Still Human [2019]:NYAFF’ review: What it takes to be human?

Originally published on: https://www.highonfilms.com/still-human-2019-nyaff-review/

The disabled middle-aged man awakens in his wheelchair in the opening scene of “Still Human (Lun lok yan)” – The first feature film from director Oliver Siu Kuen Chan. His name is Cheong-Wing (Anthony Wong) and he lives in a small, messy apartment in a social district. His family is nowhere to be seen, except on a few pictures hanging around the old desk. His mood, best described as grumpy follows him as he leaves the apartment complex and drives around the streets of Hong Kong, going to pick up his new Filipino carer Evelyn (Crisel Consunji). An innocent-looking girl who doesn’t speak a word of Cantonese. Her cleaning and nurturing skills are far away from good and it all looks like their working arrangement will not last long.

“Still Human” focuses on everyday lives of Cheong-Wing, from the chest down paralyzed man, and domestic caretaker Evelyn as they get accustomed to one another. As necessity creates an opportunity for the duo to live together and tolerate each other, we get a chance to discover what drew them together in the first place. We also get to know why is important for both of them that this arrangement works out.

Evelyn’s story, at first might look overly simplified, straight forward and naïve. Something on the lines of – A maid from a “developing country”, comes to a well-regulated society to work for some miserably low paycheck that she is probably going to send back home to her family. But, as the film proceeds, there is a lot of small and deep bits and pieces that make her story emotionally closer to a viewer. Evelyn has dreams and hopes for her future. She didn’t come to Hong Kong just so she could provide her family, she is there because she has dreams about becoming a photographer. She also has hopes for a better future for herself, and her way to get closer to that is by collecting enough money so she can get divorced.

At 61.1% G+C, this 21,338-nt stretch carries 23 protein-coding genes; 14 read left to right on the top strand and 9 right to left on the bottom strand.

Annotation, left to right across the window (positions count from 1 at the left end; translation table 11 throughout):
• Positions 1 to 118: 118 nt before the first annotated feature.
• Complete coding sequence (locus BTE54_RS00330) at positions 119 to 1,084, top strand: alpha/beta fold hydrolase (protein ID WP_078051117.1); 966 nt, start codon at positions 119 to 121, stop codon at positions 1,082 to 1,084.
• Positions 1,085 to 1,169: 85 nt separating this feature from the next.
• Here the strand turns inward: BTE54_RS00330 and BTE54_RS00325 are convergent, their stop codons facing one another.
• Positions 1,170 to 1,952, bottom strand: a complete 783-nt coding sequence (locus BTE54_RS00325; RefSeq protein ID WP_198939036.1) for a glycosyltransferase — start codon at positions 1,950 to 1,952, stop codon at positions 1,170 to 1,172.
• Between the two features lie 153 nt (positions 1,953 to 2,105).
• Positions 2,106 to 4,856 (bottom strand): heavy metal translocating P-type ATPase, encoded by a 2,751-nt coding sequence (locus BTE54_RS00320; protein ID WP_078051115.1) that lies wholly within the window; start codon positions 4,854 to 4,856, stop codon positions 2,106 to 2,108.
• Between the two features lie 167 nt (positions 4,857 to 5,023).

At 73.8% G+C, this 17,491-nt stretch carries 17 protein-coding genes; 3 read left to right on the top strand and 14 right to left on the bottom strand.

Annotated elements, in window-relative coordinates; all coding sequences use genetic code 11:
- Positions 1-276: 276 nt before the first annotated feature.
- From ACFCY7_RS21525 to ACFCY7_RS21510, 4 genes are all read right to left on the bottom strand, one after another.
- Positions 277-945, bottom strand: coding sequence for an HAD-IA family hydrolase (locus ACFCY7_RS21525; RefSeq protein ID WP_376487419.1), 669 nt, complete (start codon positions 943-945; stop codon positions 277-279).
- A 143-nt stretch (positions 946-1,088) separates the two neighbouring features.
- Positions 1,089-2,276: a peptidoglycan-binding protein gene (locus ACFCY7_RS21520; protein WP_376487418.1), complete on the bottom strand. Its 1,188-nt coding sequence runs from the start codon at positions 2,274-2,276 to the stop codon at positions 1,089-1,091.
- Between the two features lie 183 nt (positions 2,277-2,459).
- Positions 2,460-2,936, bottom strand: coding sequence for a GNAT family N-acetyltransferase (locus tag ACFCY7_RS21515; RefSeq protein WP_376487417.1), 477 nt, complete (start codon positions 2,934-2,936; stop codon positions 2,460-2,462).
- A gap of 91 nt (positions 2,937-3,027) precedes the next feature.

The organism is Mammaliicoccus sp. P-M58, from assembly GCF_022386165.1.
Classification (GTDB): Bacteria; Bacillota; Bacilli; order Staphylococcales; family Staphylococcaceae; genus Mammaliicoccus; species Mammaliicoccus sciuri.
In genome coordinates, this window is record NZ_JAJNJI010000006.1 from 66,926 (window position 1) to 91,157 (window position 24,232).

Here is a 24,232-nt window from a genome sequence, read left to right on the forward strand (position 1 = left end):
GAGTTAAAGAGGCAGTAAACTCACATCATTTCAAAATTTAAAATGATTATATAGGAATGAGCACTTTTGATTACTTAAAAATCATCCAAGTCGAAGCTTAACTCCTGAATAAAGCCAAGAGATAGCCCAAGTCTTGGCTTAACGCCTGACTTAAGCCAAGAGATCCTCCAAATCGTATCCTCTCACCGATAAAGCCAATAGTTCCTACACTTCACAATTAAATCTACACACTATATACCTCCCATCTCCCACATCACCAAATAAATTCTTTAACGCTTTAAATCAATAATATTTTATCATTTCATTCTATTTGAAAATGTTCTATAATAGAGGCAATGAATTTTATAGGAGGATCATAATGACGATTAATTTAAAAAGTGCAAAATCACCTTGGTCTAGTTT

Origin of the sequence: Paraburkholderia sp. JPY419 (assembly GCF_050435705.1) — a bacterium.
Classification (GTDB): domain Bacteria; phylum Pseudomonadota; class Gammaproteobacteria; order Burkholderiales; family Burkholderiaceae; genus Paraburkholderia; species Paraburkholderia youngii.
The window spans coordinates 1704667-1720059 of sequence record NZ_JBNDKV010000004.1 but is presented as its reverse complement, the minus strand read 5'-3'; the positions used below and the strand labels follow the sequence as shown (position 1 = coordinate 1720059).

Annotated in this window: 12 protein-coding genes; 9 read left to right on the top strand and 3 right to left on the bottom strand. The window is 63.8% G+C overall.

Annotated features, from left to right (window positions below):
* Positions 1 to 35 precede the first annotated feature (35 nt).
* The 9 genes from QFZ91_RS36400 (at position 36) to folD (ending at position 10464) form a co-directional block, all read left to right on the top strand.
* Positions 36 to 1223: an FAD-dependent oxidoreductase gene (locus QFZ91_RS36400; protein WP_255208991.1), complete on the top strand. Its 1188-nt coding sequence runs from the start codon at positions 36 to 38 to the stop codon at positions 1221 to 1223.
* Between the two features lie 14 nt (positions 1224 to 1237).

Cheong-Wing’s story, on the other hand, deals with his acceptance to a condition he is currently in, as he has destroyed all his family relationships since he ended up in a wheelchair. With his old-fashioned attitude, that he needs to provide to his wife, son and also to lecture his sister Jing-Ying he put himself in a position in which, he doesn’t want to feel like a burden to them. By pushing them away, for their own good, he forced himself to surpass any positive emotions in his repetitive, simple life.

“Still Human” might at first glance seem like just another twist on “The Intouchables” or “Rain man” formula, and to be honest it is not far away from the truth. But the young director Oliver Siu Kuen Chan doesn’t try to escape that feeling in her film. She actually does the opposite. She embraces it, believing how relevant the story she is trying to tell is. Which doesn’t just work on a temporary basis. It actually makes this film heartwarming and truly enjoyable.

From the first small troubles that Evelyn and Cheong-Wing get it is obvious how everything will end up good by the end. But the journey of discovering the faiths and feelings of the duo is what makes it worth watching. Even the most cringe-worthy “vanilla life drama film” cliché scenes, as the old man driving around his maid on a wheelchair, feel right and perfectly placed in a film.

Of course, a lot of these moments rely solely on the fantastic acting. It is hard to imagine film legend like Anthony Wong giving a bad performance. But to be honest, it is actually breathtaking to see him in a slow and emotionally deep role after all the action movies he made in his career. His colleague Crisel Consunji might have been unknown before this role, but with her performance, she easily follows Wong’s acting, and even for some moments, she delivers even better stunning specter of emotions.

Overall, “Still Human” is a light story about society and what it means to be a decent, humble and caring individual. With the familiar but captivating story, and natural high class acting of Anthony Wong and Crisel Consunji, it is a film worth the 115 minutes exploration.